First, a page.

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“Over the last few years I have consistently preached that non-violence demands that the means we use must be as pure as the ends we seek. So I have tried to make it clear that it is wrong to use immoral means to attain moral ends. But now I must affirm that it is just as wrong, or even more so, to use moral means to preserve immoral ends.”—
Martin Luther King Jr.
“A Letter from Birmingham City Jail” (1963)
with reference to the insincere, ‘peaceful’ public handling of demonstrators - despite police brutality in the Jail and the social injustices at hand. (fuckyesss! this man is so eloquent & brilliant.)
Martin Luther King, Jr.
He was so legit. A lot of people don’t realize just how legit he was. Find a speech or something and listen to his words. You may find yourself surprised or inspired or just happy. This day will for most people be just a day out of school, worth maybe five more hours of sleep. But take a moment to think or learn about this day and what it means— why it is indeed a holiday.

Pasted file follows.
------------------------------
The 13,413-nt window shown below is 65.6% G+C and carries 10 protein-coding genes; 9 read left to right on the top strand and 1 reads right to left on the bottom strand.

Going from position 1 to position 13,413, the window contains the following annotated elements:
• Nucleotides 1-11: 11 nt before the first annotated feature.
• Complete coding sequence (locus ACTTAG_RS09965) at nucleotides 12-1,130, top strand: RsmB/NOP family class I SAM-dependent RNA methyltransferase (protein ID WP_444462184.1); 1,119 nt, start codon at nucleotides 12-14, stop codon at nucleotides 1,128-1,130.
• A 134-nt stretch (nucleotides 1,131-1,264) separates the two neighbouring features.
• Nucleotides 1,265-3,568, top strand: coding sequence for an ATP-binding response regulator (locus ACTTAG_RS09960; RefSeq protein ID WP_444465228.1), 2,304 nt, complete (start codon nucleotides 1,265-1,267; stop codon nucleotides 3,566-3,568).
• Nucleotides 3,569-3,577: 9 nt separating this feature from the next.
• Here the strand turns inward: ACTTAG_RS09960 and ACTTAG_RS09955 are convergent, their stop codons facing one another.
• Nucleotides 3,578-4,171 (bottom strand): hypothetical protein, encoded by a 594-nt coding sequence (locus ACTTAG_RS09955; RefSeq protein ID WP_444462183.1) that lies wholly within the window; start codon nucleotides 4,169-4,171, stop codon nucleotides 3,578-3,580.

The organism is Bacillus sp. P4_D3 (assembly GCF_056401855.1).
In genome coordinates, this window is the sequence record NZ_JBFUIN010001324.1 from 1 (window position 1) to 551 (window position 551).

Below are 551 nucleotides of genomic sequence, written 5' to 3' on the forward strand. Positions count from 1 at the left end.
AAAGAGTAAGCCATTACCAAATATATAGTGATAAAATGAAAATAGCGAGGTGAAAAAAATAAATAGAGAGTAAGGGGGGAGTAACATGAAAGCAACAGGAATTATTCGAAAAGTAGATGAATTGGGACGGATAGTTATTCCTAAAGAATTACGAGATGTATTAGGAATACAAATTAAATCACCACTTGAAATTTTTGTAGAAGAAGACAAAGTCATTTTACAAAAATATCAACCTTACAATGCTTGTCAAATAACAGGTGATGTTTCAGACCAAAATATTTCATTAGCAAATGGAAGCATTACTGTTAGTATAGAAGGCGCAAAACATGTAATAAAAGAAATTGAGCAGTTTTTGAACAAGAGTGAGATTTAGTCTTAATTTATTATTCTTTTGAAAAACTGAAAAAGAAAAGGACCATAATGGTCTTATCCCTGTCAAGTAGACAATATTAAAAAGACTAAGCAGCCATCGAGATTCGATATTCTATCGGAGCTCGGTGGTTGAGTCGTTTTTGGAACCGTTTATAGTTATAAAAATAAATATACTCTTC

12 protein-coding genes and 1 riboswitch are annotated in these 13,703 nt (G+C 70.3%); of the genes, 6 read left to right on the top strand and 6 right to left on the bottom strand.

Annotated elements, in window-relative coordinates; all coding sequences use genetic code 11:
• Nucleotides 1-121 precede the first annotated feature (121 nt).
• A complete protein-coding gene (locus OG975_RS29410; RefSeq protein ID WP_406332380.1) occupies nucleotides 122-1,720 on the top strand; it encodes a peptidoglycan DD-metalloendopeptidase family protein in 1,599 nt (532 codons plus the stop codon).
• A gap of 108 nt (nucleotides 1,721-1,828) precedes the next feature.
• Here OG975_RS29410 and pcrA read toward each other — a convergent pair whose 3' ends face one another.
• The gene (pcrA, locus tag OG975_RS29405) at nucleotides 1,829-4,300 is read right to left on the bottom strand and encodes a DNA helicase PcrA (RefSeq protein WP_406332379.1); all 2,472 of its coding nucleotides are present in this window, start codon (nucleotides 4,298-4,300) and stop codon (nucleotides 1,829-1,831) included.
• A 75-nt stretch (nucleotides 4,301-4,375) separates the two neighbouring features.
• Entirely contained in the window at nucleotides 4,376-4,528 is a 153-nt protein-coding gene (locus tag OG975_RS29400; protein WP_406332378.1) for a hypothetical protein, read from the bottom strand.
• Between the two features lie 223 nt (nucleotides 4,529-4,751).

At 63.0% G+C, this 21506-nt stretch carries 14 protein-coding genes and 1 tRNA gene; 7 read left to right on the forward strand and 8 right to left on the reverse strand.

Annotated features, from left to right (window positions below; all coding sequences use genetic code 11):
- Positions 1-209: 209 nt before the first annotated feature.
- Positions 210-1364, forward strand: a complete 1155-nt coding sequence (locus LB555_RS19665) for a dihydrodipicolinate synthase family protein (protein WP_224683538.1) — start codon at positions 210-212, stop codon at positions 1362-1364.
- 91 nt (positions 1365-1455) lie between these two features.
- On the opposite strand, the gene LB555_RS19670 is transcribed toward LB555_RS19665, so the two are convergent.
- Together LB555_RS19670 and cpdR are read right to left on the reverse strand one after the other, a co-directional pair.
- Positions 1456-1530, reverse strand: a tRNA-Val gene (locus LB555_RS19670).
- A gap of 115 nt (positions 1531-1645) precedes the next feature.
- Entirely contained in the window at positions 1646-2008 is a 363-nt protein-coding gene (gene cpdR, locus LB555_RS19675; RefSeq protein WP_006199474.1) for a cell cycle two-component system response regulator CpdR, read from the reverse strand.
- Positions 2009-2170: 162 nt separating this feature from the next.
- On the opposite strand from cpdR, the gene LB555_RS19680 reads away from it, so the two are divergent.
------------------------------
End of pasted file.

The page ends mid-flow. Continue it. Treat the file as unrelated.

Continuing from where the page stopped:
When I taught 8th grade history, we used a textbook that included Thoreau’s classic essay “On Civil Disobedience” (the essay that would later inspire King and Gandhi and other leaders). This inclusion is required by state law. But school administrators do not want Thoreau to inspire their students, so the textbook editors cooperatively remove from Thoreau’s call to civil disobedience any statement that might encourage disobedience. (That’s like taking a car-owner’s manual and cutting out every reference to the car!) What do they leave? Only a few sentences, qualifiers, telling readers not to go too far in disobedience. These qualifiers are taken out of context to misrepresent “On Civil Disobedience” as an essay urging submission, leaving students to believe Henry David Thoreau was no more important or inspiring than the person who tells you to eat your vegetables and brush your teeth, and leaving students to wonder why this man is in a history book at all.
What good is an education if the books are heavily edited? I remember also having this problem with Thoreau when I read him in school, this is also why I have zero faith in education, as it stands, in America. Decades of revisionism, omission, politics, and poor funding has severely undermined the honest educational system that the working classes so desperately depend upon. The revolution will not be televised, the revolution might not even be read.
[Bold emphasis is mine.]